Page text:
Are you a ‘weak’ person or a ‘strong’ person? What would you say in response to this question? And what would your friends say? Will your answers be identical? And — thinking of it — what does being ‘weak’ or being ‘strong’ mean to you?
A memory comes to my mind: a teenage girl sobbing inconsolably under the covers of her blanket late at night. Some unspoken pain is wrenching her heart, the pain she is unable to suppress any longer. She is hating herself for these tears and her only consolation is that nobody else is witnessing them. At least her pride is being saved… This girl is me.
I remember vividly how intolerable it felt to let anyone see me crying. I could scarcely allow myself to cry in private. I felt very ashamed. Ashamed of being weak. Ashamed of being vulnerable. To my mind, strong meant being untouchable or at least appearing to be untouched by whatever trouble befalls you.
Working as a therapist I learned that many people interpret strength and weakness exactly the way I used to do. We tend to associate strength with the ability to block out our emotions or pretend that we are unruffled by them. This perception, however, is being seriously challenged and sometimes completely reversed once we begin to engage in earnest self-exploration.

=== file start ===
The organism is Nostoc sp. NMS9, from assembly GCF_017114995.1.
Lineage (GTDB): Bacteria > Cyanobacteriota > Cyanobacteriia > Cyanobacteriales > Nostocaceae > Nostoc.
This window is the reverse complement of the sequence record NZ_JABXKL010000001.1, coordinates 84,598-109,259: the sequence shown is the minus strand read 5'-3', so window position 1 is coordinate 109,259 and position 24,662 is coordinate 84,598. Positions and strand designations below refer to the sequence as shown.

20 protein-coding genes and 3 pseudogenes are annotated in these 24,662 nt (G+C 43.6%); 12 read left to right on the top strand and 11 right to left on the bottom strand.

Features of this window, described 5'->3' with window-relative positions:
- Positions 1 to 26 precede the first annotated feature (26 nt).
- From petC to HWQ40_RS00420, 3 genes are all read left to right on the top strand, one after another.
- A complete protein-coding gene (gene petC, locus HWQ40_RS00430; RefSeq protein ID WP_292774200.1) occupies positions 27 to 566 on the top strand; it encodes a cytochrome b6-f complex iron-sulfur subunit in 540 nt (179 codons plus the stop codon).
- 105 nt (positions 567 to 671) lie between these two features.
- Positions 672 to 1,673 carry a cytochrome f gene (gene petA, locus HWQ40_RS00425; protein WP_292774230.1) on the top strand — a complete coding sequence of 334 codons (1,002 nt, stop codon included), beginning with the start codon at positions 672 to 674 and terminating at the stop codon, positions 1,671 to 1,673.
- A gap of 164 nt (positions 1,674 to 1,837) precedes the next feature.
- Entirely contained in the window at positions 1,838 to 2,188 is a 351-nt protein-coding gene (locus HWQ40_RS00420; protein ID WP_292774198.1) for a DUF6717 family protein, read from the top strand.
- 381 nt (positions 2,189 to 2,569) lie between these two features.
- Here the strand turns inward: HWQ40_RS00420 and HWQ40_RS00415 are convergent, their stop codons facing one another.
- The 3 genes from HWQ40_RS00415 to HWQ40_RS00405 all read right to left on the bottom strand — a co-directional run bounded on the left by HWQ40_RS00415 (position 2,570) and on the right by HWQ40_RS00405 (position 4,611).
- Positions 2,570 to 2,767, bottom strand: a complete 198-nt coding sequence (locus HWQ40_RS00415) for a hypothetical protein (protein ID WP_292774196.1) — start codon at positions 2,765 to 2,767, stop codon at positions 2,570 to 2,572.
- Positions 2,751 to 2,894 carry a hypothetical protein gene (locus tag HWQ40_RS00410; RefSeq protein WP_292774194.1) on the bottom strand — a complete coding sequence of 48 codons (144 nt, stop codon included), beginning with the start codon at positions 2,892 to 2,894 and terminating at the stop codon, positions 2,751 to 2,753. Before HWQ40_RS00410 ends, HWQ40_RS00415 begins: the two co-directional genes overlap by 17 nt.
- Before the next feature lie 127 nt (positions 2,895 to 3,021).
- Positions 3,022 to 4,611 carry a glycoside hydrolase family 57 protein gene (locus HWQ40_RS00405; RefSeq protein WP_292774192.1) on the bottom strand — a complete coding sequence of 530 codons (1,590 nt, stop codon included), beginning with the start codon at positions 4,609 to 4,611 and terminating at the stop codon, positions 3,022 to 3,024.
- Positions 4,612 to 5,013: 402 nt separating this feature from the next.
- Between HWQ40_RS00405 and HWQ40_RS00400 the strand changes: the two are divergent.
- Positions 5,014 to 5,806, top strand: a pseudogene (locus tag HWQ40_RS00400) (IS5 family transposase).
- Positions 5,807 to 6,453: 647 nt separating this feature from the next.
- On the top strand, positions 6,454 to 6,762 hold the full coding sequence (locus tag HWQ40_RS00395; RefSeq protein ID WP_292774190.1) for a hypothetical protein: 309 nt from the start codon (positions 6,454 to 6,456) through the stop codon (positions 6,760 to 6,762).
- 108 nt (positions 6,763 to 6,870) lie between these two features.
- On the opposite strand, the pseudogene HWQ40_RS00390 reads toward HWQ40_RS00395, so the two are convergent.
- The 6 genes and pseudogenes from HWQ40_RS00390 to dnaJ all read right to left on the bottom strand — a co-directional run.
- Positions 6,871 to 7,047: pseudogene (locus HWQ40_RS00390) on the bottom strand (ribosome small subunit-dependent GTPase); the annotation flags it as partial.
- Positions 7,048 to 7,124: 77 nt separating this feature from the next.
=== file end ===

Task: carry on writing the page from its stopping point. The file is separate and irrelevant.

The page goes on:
I believe that the issue of vulnerability plays a central role in this conundrum. As human beings we are vulnerable by nature. This is an inextricable aspect of our human condition. Our physical structure is extremely vulnerable and so is our emotional constitution. Yet, instead of owning to it we reject and deny the essential aspects of our very being. Now, would you call it ‘strength’?
One of my clients, who previously had CBT, said that letting go of control and exposing himself to the elements of his raw emotions was the most terrifying thing he has ever done. While doing CBT he felt in control, detached enough from his emotions not to feel threatened by them. It felt gratifying and reassuring at first but didn’t help him resolve the deep-seated underlying issues that caused the behaviours he wanted to change.
Confronting our demons and learning to weather our inner emotional storms takes a lot of courage. And to me — as I came to view it — courage is linked to strength. Being able to do something difficult and unfamiliar, something that requires overcoming your fear signals strength to me. Have you ever tried saying to a friend or to a close person that you have been hurt by something they have done or said? You must be aware then how hard making this simple admission can be. Exposing our vulnerability is a difficult and scary thing to do and for me it means strength.
Even though it may appear to be counterintuitive, owning our vulnerability doesn’t make us more vulnerable. In fact, it helps us to be better equipped both for protecting ourselves against the possible hurts as well as for dealing with them when they occur, including asking for help. It also fosters deeper and more intimate connections with others and inspires trust. Communing with each other without masks is one of the most beautiful touching and nurturing experiences available to us. And it comes about when the strong and the vulnerable join hands and travel together as two wonderful companions supporting each other on the journey.